Once I imagined what would happen if I reached down and lifted one of the carp ‘scientists’ out of the pond. Before I threw him back into the water, he might wiggle furiously as I examined him. I wondered how this would appear to the rest of the carp. To them, it would be a truly unsettling event. They would first notice that one of their ‘scientists’ had disappeared from their universe. Simply vanished, without leaving a trace. Wherever they would look, there would be no evidence of the missing carp in their universe. Then, seconds later, when I threw him back into the pond, the ‘scientist’ would abruptly reappear out of nowhere. To the other carp, it would appear that a miracle had happened. After collecting his wits, the ‘scientist’ would tell a truly amazing story. ‘Without warning,’ he would say, ‘I was somehow lifted out of the universe (the pond) and hurled into a mysterious nether world, with blinding lights and strangely shaped objects that I had never seen before. The strangest of all was the creature who held me prisoner, who did not resemble a fish in the slightest. I was shocked to see that it had no fins whatsoever, but nevertheless could move without them. It struck me that the familiar laws of nature no longer applied in this nether world. Then just as suddenly, I found myself thrown back into our universe.’ (This story, of course, of a journey beyond the universe would be so fantastic that most of the carp would dismiss it as utter poppycock.)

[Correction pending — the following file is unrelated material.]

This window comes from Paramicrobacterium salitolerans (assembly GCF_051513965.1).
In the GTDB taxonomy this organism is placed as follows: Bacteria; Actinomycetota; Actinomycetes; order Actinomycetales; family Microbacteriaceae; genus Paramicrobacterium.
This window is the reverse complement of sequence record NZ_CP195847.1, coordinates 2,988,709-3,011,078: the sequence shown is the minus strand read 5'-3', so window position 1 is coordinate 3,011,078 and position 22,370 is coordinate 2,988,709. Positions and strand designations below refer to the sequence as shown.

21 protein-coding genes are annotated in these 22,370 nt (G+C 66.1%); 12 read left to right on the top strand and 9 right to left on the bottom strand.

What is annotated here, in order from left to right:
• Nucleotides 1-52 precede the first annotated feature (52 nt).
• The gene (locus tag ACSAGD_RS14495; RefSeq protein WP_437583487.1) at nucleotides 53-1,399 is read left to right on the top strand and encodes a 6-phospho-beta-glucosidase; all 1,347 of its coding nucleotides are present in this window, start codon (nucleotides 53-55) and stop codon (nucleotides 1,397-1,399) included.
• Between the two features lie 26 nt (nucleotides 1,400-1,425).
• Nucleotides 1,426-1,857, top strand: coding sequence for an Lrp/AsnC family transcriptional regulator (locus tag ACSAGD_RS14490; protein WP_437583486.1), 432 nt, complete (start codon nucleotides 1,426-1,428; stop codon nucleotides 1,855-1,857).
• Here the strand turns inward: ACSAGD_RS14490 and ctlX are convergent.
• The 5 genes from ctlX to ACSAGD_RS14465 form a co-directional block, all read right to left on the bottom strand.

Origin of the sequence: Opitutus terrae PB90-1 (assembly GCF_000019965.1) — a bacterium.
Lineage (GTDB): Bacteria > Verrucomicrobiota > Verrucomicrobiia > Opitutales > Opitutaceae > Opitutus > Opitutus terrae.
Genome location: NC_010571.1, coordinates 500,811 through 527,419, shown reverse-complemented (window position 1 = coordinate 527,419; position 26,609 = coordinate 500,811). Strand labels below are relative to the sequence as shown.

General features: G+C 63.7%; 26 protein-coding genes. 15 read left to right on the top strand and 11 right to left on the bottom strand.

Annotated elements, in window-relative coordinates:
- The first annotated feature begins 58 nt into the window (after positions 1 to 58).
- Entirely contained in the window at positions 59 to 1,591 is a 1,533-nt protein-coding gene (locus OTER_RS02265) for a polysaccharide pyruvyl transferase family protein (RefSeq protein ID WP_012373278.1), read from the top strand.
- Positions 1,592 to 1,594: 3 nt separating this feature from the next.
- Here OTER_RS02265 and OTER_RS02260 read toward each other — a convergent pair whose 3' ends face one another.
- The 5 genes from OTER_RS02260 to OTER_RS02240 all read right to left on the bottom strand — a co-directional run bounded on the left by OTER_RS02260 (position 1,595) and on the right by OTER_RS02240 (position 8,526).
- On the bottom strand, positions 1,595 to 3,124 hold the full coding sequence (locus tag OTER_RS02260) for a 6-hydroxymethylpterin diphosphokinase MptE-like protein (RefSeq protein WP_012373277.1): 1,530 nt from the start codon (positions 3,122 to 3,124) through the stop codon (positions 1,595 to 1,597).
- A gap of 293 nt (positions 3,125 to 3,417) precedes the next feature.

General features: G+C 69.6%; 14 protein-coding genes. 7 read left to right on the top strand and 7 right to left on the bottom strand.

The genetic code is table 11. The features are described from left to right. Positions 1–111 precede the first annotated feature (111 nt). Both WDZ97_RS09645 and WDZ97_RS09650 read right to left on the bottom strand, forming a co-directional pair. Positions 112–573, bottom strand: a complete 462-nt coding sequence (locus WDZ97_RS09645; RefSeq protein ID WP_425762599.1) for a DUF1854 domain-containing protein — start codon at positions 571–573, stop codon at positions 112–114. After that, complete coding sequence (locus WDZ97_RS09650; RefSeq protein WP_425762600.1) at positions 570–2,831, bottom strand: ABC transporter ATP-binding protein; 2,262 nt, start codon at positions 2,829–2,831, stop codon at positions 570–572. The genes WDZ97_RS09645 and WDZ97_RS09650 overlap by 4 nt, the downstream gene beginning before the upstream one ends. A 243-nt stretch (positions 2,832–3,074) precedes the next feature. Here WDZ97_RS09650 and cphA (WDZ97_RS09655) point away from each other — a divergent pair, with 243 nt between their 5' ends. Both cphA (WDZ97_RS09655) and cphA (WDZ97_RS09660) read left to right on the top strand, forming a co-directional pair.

I often think that we are like the carp swimming contentedly in that pond. We live out our lives in our own ‘pond,’ confident that our universe consists only of those things we can see or touch. Like the carp, our universe consists of only the familiar and the visible. We smugly refuse to admit that the parallel universes or dimensions can exist next to ours, just beyond our grasp. If our scientists invent concepts like forces, it is only because they cannot visualize the invisible vibrations that fill the empty space around us. Some scientists sneer at the mention of higher dimensions because they cannot be conveniently measured in the laboratory.” (Kaku 1995, 3-5)